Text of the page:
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16 posts from October 2012

Kristin | | October 31, 2012

Invisible - The Stuff That's Probably Illegal


ImagesCA4WUIQRBy Kristin    

This article is just fabulous.  Written by an ex-police officer and Marine who now teaches physics, it outlines why teachers deserve more credit than they're getting.

The reason it fits in this post is that Matthew Swope mentions things teachers do that blur the professional boundary between student and teacher.  It's risky to cross that line, but teachers do it every day in order to let a kid know someone cares about him enough to stand by his side even if there's no learning target involved.  Even if it could be seen as inappropriate.

Maren Johnson | Education, Education Policy | October 30, 2012

Hey, Ms. Johnson, Do you need a letter too?


Smart cards

By Maren Johnson

When I miss school for a professional reason, I like to briefly explain to my students why I will be gone—I want my students to know I do not take being absent from their class lightly.  Before attending a recent training on our new teacher evaluation system, I told my chemistry students a bit about what I was going to be doing.  I even showed them our colorful UW CEL instructional framework “Smart Card”—hey, it’s a little like the Periodic Table of Teaching!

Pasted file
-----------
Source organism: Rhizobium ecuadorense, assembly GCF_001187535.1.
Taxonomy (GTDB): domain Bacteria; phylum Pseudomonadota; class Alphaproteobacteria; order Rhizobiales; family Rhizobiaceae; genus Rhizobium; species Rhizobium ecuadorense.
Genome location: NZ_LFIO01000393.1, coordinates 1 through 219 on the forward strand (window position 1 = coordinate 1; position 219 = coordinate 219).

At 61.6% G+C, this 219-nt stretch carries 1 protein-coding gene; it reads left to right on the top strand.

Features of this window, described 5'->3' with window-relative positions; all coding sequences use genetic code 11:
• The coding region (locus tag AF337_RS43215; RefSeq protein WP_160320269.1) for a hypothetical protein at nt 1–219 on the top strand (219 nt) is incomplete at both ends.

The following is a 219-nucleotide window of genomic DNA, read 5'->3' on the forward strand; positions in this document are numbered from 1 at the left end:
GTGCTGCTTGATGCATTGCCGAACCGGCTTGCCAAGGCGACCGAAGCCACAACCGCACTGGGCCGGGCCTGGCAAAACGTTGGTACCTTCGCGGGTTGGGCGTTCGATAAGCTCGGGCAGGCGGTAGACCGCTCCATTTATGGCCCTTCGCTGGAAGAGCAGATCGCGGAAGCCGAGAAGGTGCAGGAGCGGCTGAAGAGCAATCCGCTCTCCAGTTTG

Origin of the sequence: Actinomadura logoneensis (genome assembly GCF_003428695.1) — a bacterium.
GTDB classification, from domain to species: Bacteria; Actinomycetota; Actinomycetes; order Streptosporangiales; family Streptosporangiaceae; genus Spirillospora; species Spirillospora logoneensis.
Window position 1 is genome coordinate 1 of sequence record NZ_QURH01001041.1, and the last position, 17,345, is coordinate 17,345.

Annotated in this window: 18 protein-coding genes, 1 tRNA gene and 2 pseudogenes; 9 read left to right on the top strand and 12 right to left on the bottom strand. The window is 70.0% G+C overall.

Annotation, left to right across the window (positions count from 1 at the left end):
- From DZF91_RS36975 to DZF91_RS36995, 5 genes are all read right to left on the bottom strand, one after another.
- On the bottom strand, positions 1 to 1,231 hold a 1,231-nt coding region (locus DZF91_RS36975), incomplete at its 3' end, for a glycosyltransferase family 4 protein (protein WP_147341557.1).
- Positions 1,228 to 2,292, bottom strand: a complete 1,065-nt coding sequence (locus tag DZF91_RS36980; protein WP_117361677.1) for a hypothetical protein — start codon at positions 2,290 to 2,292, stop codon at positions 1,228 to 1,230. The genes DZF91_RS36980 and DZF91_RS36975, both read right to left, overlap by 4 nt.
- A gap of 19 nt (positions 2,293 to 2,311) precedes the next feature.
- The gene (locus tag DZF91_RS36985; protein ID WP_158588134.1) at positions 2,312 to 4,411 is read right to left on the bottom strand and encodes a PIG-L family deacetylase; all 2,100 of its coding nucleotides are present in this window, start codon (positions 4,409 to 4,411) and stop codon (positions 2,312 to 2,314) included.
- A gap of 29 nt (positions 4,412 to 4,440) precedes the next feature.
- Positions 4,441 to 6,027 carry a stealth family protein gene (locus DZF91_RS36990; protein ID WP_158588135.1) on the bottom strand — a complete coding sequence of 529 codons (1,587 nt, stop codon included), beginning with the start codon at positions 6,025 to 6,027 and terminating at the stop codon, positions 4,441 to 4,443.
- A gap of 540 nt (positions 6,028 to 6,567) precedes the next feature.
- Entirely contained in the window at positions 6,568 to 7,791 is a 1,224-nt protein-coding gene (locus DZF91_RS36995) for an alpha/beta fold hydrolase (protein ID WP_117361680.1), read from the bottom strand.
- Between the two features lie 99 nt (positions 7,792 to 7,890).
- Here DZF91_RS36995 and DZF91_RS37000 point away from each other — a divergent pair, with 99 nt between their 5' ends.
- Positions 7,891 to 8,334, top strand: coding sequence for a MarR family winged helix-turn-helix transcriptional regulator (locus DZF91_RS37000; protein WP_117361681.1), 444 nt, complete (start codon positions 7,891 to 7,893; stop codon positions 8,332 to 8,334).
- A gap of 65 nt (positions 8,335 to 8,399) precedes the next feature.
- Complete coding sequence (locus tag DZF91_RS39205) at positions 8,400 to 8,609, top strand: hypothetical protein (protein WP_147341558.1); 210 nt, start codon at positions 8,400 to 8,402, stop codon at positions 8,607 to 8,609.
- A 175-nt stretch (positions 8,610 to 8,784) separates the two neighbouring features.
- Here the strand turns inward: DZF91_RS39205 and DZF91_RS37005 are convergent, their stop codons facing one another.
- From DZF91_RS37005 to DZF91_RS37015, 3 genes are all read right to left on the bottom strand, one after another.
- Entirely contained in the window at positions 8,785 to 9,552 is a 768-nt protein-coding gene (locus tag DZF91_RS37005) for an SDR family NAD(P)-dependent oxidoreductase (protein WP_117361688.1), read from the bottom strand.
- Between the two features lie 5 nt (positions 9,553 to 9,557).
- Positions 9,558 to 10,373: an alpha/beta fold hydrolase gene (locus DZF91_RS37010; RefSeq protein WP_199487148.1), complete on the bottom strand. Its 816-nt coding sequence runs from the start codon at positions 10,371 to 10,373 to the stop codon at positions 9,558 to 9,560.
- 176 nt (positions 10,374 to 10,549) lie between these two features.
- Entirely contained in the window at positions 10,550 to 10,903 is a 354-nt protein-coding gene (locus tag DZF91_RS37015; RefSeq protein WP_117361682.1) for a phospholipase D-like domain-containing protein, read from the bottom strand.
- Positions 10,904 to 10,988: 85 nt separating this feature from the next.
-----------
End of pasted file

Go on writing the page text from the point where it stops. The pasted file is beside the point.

Just before this, one of my senior students had asked me for a letter of recommendation.  I have had this student in class for several years and would be happy to write one. Before I was going to be absent, I explained to the class the new teacher evaluation system as involving observations as well as teachers gathering and submitting evidence.  Clearly, the student who had just asked me for a letter of recommendation was listening.  He leaned back, raised his hand, and said with a big grin, “Ms. Johnson, do you need a recommendation letter for your evaluation too?  Let’s talk about this—maybe we can work something out!”

Janette MacKay | | October 28, 2012